The only local "drive to" show was this summer as there is an area chapter of the Late Great Chevy that apparently never got the memo that the association is no more. Anyway they have an annual event at a large area Farmer's market helping to benefit area veterans and one of the officers knows about my two cars and "strong armed" me to take them and show them. They had adjacent showfield trailer parking for those fascinating restored old tractors and farm trucks so there I was.
I was swarmed with folks at this event. I wish Tommy Nolen was able to bring a couple of his!
Robert
 
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Don Jacks

Well Known Member
Supporting Member 2
#14
My concern is that all of this cold running,short operating time is going to KILL the cylinder walls due to fuel wash.I did a HEMI several years ago that had been a show car for about 12 years.When the car was built,they had installed a new Mopar performance stroker Hemi in it.They had put maybe 500 miles on it prior to selling it.When it got too me,it smoked profusely from the tail pipes[blue smoke],you could smell the burning oil.It had massive blow by,and was way down on power.After it was torn down,the taper in the walls was so bad that it took an 040 overbore just to get the walls in shape.The owner of the car didn't believe me about the wear and taper until I showed him.When he got it back,he looped it in front of the station,very nearly wrecking the thing! I couldn't resist asking him"Where did you get the idea that you could handle 550 horsepower"?:fear2
 

rstreet

Well Known Member
Supporting Member 12
#15
Don you have caused me to possibly rethink something. No I hadn't considered oil dilution. I use 30W racing oil after all we all learned in the early 60's that was the best as our racing heros used it(Don Nicholson, Dave Strickler,Ronnie Sox,Pat Lobb and Tommy Nolen down in NASCAR) I must admit on these cars I change oil as frequently as I do Antique Battery show cars batteries. I guess I should change oil annually at end of season and probably use 30W conventional oil.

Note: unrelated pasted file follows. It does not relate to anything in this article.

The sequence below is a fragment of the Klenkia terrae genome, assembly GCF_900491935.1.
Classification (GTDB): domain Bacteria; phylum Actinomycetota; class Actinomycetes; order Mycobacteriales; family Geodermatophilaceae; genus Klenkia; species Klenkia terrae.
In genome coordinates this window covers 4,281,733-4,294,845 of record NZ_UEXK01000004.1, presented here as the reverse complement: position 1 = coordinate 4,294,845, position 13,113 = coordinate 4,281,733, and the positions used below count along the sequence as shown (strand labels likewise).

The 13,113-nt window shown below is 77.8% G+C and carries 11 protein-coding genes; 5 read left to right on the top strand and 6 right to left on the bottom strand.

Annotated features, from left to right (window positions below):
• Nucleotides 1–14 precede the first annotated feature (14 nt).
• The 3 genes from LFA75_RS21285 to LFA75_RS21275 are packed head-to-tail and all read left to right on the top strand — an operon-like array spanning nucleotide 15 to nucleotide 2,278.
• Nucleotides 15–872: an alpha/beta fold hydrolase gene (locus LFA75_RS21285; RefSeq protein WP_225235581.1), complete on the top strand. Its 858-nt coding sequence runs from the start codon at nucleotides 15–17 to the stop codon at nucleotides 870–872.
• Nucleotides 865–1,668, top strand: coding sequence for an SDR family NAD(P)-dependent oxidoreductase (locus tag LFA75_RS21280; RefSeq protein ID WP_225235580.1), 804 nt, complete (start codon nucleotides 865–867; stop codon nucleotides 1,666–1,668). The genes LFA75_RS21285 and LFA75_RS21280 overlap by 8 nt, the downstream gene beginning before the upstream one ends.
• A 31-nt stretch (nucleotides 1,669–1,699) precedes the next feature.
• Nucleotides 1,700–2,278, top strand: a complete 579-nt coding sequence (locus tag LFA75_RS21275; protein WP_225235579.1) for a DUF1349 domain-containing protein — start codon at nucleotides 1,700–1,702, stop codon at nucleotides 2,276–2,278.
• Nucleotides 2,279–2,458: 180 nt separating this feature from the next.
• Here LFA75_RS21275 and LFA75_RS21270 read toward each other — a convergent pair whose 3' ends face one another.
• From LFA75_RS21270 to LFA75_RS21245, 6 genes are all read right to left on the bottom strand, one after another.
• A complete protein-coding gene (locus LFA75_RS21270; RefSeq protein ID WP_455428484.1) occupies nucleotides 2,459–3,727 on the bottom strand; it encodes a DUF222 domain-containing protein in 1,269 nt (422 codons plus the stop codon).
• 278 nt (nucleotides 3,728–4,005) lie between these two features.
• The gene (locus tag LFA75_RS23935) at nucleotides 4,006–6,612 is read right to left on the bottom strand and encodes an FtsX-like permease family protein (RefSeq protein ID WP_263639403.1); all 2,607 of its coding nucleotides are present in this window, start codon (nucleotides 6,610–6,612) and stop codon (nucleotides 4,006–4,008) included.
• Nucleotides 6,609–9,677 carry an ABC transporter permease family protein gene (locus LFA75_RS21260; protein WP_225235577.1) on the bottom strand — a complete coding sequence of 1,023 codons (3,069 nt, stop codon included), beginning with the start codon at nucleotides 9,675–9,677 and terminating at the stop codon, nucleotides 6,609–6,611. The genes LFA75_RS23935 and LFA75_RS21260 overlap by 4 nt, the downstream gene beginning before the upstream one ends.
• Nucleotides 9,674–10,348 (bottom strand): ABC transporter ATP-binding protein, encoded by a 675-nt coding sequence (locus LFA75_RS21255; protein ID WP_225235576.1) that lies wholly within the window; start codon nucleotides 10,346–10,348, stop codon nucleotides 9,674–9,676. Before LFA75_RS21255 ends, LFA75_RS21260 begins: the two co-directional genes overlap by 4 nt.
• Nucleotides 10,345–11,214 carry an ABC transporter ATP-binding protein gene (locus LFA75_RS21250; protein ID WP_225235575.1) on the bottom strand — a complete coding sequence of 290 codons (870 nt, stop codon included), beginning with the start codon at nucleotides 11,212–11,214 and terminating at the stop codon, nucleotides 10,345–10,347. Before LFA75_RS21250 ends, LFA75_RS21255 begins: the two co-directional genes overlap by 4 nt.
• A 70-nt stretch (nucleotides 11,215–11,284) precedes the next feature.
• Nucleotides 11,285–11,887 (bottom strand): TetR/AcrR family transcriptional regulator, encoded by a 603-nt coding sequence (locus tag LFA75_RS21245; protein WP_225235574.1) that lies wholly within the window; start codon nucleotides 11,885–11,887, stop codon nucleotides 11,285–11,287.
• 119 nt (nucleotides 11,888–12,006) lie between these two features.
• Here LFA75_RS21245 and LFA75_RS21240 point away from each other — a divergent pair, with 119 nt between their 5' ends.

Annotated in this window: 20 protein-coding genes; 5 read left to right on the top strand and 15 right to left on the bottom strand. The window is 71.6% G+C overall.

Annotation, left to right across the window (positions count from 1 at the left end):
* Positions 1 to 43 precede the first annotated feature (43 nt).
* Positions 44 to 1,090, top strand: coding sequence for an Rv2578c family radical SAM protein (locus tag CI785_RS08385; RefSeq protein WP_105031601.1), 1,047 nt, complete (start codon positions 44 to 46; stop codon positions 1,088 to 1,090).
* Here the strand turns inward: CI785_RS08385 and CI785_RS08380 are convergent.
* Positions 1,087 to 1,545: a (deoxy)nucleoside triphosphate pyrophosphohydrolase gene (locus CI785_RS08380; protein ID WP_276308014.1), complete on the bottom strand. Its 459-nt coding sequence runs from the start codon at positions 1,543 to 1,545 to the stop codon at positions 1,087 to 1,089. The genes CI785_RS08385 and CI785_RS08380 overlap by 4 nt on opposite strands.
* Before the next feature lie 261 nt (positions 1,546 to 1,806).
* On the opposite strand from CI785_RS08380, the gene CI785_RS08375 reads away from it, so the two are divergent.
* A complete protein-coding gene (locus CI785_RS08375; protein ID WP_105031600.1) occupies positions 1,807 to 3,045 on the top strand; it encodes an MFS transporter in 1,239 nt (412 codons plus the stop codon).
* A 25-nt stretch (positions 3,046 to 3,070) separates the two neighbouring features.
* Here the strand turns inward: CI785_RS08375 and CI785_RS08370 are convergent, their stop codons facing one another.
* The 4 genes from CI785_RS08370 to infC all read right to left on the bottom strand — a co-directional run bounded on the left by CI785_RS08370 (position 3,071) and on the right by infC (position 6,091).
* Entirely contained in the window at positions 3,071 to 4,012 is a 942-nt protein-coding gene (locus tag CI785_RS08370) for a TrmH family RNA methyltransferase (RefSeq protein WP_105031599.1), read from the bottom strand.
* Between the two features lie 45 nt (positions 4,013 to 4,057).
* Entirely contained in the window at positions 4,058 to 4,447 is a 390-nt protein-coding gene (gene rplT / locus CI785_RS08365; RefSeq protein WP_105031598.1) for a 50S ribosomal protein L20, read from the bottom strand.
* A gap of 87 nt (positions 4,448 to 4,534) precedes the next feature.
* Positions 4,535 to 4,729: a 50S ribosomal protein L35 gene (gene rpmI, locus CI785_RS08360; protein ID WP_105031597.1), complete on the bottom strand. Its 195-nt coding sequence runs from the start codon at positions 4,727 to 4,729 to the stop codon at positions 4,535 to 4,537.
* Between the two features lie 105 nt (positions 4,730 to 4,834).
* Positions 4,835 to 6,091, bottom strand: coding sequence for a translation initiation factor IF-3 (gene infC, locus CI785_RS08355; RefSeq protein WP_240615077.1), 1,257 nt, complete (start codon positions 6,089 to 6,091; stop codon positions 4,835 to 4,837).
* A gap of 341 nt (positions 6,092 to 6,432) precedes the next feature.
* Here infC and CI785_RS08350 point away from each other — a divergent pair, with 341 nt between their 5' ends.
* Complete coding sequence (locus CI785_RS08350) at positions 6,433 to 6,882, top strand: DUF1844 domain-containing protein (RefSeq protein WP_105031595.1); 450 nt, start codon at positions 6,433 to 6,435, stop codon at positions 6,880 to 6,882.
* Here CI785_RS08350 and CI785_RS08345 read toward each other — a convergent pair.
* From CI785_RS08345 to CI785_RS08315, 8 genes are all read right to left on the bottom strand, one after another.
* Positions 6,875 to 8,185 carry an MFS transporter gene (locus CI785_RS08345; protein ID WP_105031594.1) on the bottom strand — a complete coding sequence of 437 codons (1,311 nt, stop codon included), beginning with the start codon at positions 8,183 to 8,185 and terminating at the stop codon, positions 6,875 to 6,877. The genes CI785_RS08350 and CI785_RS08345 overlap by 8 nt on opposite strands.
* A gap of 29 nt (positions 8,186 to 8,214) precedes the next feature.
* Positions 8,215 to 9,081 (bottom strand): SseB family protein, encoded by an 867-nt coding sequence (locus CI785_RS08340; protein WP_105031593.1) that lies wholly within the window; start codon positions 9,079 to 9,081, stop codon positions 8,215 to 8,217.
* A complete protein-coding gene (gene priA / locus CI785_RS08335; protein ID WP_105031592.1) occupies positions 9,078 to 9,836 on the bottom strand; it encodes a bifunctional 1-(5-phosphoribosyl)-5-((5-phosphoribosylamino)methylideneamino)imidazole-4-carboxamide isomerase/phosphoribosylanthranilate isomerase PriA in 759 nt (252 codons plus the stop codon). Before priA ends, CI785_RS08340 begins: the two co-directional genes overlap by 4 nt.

Oh you don't have to worry about me doing what your Hemi customer did. I guess the most rpms I've seen is about 2,000.
Robert
 

Don Jacks

Well Known Member
Supporting Member 2
#16
Yes,at least annually,but use a multi wt.synthetic. Synthetic oils are a lot better for staying on parts,and there by reducing the wear from fuel wash.The reason for multi wt oil is that being thinner when cold,it gets up to the needed areas faster,reducing wear as well.The guy sold that Cuda about 2 months later,it had scared him so bad.:thudSome people just can't handle good old American torque.:dunno2
 

303Radar

Well Known Member
Supporting Member 2
#17
You can also get your oil analyzed to see fuel and metal content. They cannot pin point all metal content (rockers versus cylinders versus rings) but seeing annual changes is better than nothing.
 

61BUBBLE348

Well Known Member
Supporting Member 8
#18
I am not a 100 points sort of guy, and my stuff will never be that good.
But surely the judges should either ignore heat related changes or better still add points for heat related changes, this clearly shows the engine actually works to operating temperature.
just my 2 cents worth